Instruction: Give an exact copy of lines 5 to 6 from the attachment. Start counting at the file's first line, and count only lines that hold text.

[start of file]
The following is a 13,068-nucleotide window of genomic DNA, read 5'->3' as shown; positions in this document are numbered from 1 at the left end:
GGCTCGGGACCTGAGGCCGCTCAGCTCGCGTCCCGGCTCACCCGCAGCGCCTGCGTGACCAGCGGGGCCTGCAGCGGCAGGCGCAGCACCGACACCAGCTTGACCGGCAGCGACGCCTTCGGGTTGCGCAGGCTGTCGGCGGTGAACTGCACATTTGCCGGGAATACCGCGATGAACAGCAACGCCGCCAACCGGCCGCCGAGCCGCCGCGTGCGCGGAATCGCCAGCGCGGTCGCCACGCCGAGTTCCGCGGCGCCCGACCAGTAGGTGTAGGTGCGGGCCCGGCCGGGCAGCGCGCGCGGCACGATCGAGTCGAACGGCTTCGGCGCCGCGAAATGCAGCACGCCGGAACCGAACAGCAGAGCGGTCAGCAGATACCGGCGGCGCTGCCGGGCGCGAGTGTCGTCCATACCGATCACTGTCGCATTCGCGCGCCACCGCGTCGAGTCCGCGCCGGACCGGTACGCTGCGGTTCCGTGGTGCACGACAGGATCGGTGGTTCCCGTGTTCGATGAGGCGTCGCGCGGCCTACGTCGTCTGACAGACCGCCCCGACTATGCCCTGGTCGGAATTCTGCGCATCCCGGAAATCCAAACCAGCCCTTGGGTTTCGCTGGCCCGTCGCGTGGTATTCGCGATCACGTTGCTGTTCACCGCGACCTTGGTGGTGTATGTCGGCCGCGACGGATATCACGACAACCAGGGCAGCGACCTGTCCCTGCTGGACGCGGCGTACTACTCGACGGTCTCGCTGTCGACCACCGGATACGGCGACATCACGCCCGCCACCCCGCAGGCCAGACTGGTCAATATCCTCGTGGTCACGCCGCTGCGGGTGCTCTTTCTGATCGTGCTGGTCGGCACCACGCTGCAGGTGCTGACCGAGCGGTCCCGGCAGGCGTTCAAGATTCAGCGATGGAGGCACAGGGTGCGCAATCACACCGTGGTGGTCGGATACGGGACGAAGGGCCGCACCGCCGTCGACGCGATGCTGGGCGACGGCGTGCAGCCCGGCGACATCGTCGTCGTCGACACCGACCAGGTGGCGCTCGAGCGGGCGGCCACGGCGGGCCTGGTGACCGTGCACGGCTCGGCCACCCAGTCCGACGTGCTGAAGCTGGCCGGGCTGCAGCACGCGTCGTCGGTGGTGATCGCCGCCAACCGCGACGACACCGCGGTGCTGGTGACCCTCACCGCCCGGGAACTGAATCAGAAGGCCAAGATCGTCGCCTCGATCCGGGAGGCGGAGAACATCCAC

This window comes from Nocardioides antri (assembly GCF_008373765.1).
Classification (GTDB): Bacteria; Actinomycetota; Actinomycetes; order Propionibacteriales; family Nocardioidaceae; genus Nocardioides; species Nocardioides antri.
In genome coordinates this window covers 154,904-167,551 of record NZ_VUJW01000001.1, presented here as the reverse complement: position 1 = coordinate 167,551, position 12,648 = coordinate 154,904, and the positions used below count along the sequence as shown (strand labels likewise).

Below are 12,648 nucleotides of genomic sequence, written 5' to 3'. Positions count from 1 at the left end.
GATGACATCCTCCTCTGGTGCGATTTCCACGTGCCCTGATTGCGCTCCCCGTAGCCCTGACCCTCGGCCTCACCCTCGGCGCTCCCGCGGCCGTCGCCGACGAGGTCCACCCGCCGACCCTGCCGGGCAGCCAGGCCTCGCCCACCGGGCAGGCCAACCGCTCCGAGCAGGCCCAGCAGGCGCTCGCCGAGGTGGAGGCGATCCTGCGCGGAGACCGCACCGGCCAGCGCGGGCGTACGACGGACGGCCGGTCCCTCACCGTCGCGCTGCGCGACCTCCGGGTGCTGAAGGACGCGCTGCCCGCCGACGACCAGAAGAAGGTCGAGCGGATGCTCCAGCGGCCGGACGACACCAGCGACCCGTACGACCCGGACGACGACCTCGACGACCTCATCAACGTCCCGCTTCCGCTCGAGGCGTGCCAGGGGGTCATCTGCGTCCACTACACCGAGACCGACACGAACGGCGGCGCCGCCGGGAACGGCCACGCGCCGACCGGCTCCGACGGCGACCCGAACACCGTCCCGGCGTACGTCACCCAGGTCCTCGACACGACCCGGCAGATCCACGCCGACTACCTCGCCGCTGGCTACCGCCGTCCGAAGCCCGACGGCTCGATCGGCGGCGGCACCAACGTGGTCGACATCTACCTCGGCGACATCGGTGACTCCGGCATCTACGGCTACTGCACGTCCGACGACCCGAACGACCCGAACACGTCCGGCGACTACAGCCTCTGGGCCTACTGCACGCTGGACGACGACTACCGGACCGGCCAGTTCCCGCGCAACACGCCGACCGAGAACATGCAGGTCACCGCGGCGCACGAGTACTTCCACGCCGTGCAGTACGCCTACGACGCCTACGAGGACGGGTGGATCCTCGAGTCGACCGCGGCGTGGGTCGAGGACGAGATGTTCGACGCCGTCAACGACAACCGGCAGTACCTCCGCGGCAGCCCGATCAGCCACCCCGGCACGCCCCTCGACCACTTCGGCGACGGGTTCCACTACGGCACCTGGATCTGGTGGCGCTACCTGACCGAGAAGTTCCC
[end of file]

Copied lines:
In genome coordinates this window covers 154,904-167,551 of record NZ_VUJW01000001.1, presented here as the reverse complement: position 1 = coordinate 167,551, position 12,648 = coordinate 154,904, and the positions used below count along the sequence as shown (strand labels likewise).

Below are 12,648 nucleotides of genomic sequence, written 5' to 3'. Positions count from 1 at the left end.